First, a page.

Earth and the Moon


 

Earth and the Moon as seen from Mars, at only a quarter of the maximum possible Earth-Moon separation

Earth and the Moon as seen from Mars, at only a quarter of the maximum possible Earth-Moon separation     [Source]

Earth (also known as Terra) is a terrestrial planet featuring vast oceans on most of its surface. It has one natural satellite, The Moon (also called Luna). It is the largest moon relative to the diameter of its planet in the Solar System. The Moon is tidally locked to Earth, meaning one side (the near side) always faces the planet.

There is no permanent “dark side” of the Moon, only a far side. The Moon exhibits phases (caused by sunlight), which cycle and repeat every 29.5 Earth days. Below is a listing of this cycle and approximate times for moonrise and moonset (this does not account for Daylight Saving Time).

Moon phase: Highest at: Rise/set time:
New 12:00 pm 6:00 am – 6:00 pm
Waxing crescent 3:00 pm 9:00 am – 9:00 pm
First quarter 6:00 pm 12:00 pm – 12:00 am
Waxing gibbous 9:00 pm 3:00 pm – 3:00 am
Full 12:00 am 6:00 pm – 6:00 am
Waning gibbous 3:00 am 9:00 pm – 9:00 am
Last quarter 6:00 am 12:00 am – 12:00 pm
Waning crescent 9:00 am 3:00 am – 3:00 pm
New 12:00 pm 6:00 am – 6:00 pm
A time lapse of the lunar cycle, with the Full Moon near perigee; due to libration, 59% of the Moon's surface can be seen from Earth

A time lapse of the lunar cycle, with the Full Moon near perigee; due to libration, 59% of the Moon’s surface can be seen from Earth

An eclipse can occur only during a Full Moon or a New Moon, each which could potentially produce a lunar eclipse or a solar eclipse respectively. When the Moon hides in Earth’s shadow opposite the Sun, it is known as a lunar eclipse. Three different types of lunar eclipses exist: total, partial, and penumbral. Total lunar eclipses do not render the Moon invisible however, as some sunlight is refracted through Earth’s atmosphere. This results in a weak reddish glow. (For information on solar eclipses, see “The Sun” page.)

The Moon has two distinct zones on its surface: the maria (Latin for “seas”) and the highlands. The maria (singular: mare) are visible as smooth, dark plains. They contain basalt from the Moon’s volcanic past. The maria exist almost entirely on the Moon’s near side, possibly due to a thicker crust on the far side. The heavily-cratered highlands are much more reflective than the maria. Still yet, the Moon’s overall albedo (0.136) is no greater than that of asphalt.

Overlapping craters Theophilus (right) and Cyrillus (left)

Overlapping craters Theophilus (right) and Cyrillus (left)     [Source]

The Moon has essentially no atmosphere, so no erosion occurs on its surface. This allows much of its history to be preserved as an artifact. By observing overlapping impact craters (such as Theophilus and Cyrillus), one can easily gauge which crater was created first. Additionally, by assuming a constant crater distribution rate one can also compare the age of different parts of the surface, particularly the maria versus the highlands.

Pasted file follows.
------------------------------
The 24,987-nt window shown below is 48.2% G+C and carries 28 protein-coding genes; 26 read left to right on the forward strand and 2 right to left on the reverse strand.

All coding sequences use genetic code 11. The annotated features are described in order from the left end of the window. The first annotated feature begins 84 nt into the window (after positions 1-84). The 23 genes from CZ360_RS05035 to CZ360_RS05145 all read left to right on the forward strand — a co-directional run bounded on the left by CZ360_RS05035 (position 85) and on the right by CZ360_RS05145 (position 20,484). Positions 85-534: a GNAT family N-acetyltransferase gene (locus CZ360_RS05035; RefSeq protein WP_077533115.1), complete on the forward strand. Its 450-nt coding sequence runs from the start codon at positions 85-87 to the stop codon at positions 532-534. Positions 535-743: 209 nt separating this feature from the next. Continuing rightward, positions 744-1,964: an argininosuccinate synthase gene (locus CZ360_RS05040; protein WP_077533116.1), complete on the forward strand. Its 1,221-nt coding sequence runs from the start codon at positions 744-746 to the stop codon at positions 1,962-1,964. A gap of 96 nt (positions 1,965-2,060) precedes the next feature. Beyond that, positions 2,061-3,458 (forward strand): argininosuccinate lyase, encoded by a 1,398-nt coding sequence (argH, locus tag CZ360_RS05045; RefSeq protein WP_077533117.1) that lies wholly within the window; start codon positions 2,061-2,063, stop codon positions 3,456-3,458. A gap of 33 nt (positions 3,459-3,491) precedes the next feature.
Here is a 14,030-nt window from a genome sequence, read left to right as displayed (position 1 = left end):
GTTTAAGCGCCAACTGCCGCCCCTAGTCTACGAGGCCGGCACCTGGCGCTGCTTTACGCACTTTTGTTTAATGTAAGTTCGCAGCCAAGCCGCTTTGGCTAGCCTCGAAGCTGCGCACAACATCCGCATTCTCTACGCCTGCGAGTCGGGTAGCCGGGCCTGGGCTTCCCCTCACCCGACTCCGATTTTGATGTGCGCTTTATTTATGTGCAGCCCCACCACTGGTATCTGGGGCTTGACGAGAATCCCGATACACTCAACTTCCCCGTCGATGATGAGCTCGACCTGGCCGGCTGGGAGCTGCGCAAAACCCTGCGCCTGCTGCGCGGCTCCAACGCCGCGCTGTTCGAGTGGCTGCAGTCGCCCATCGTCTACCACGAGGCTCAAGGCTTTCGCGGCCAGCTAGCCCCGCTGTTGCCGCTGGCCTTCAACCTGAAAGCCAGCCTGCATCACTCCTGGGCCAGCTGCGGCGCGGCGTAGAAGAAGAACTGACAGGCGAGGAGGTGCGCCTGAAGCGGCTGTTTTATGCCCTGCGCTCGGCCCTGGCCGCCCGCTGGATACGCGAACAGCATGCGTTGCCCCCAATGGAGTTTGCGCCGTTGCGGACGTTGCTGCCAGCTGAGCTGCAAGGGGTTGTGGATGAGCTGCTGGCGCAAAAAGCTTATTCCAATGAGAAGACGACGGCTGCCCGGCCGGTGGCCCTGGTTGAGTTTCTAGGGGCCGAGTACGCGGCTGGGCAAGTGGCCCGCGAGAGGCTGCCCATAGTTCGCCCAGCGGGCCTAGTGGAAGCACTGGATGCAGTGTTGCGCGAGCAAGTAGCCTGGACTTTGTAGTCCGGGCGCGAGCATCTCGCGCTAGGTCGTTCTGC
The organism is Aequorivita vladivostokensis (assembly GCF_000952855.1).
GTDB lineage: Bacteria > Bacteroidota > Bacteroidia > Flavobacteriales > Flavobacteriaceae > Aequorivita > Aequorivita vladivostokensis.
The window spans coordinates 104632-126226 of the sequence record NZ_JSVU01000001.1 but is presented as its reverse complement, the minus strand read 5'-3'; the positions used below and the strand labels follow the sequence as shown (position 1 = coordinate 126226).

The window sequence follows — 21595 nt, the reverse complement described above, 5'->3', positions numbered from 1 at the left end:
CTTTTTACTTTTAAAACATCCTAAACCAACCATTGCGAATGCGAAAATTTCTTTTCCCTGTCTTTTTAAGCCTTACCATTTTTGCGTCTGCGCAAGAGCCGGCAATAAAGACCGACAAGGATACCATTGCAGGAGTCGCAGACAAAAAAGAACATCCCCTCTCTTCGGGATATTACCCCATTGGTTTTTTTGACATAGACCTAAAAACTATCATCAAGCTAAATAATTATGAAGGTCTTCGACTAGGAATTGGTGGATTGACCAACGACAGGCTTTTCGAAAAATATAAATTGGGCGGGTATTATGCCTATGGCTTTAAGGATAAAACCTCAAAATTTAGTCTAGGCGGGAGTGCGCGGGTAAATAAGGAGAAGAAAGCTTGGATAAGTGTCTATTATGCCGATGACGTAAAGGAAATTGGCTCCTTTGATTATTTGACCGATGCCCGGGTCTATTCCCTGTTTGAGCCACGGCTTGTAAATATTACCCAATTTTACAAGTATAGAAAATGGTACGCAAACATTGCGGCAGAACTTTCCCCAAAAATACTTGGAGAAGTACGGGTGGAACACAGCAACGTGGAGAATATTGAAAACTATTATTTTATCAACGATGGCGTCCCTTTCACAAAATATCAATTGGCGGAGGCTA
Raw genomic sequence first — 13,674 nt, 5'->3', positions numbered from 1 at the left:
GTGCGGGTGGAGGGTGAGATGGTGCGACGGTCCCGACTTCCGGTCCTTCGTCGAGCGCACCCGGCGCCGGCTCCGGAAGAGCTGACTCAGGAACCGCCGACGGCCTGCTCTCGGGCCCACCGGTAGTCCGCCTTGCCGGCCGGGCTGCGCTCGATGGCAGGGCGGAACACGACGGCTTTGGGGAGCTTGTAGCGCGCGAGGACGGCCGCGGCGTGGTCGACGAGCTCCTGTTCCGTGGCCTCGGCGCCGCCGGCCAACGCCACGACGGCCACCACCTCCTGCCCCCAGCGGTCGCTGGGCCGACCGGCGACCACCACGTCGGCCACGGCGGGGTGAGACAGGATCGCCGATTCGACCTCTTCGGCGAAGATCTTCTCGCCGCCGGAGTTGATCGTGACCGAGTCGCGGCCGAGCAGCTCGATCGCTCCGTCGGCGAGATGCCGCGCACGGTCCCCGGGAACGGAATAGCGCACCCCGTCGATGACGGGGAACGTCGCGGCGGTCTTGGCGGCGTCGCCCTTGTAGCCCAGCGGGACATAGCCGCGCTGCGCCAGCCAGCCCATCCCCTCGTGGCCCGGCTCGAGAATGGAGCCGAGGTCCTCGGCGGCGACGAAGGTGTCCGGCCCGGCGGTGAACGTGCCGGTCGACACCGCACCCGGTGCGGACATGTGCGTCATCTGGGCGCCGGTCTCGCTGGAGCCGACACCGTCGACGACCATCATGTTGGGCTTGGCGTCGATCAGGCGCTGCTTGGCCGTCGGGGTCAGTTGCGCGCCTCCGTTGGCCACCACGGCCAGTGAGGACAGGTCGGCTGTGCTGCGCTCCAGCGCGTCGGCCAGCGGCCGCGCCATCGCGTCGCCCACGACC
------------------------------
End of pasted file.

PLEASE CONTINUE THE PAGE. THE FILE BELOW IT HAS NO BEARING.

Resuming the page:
Earth has an even higher variety in its surface characteristics. The planet features a 23.4° axial tilt, resulting in seasonal changes of its climate as the Sun’s position varies from -23.4° to 23.4° in celestial latitude (each extreme representing a solstice). When the Sun crosses the celestial equator, it represents an equinox.

Month: Northern Hemisphere: Southern Hemisphere: Latitude of direct sun illumination:
March Vernal equinox Autumnal equinox Earth’s equator
June Summer solstice Winter solstice Tropic of Cancer
September Autumnal equinox Vernal equinox Earth’s equator
December Winter solstice Summer solstice Tropic of Capricorn

Earth’s distance from the Sun defines the astronomical unit (AU), equivalent to 150 billion meters (1.50×1011 m). It is a unit of length commonly used for measurements within the Solar System. It also has a trigonometric relationship to the parsec (pc), a different unit of distance related to stellar parallax.

Due to a molten iron core, Earth has a strong magnetic field. This forms the magnetosphere, which repels particles in the solar wind. However, unusually high amounts of solar activity can lead to a dazzling display of aurorae, typically directed into the atmosphere as a ring offset 10-20° around the magnetic north and south poles. Strong geomagnetic storms can result in aurorae even further from the poles.

A brilliant display of the aurora borealis from Iceland

A brilliant display of the aurora borealis from Iceland     [Source]

Much of sentient life on the planet once believed they occupied the ultimate place in the Universe, and that it was created entirely for their pleasure alone. In a certain sense, it is not surprising that much of the planet’s recent history (within the last few thousand years) has consisted of selfish warfare rather than a general unifying quest for knowledge.

 


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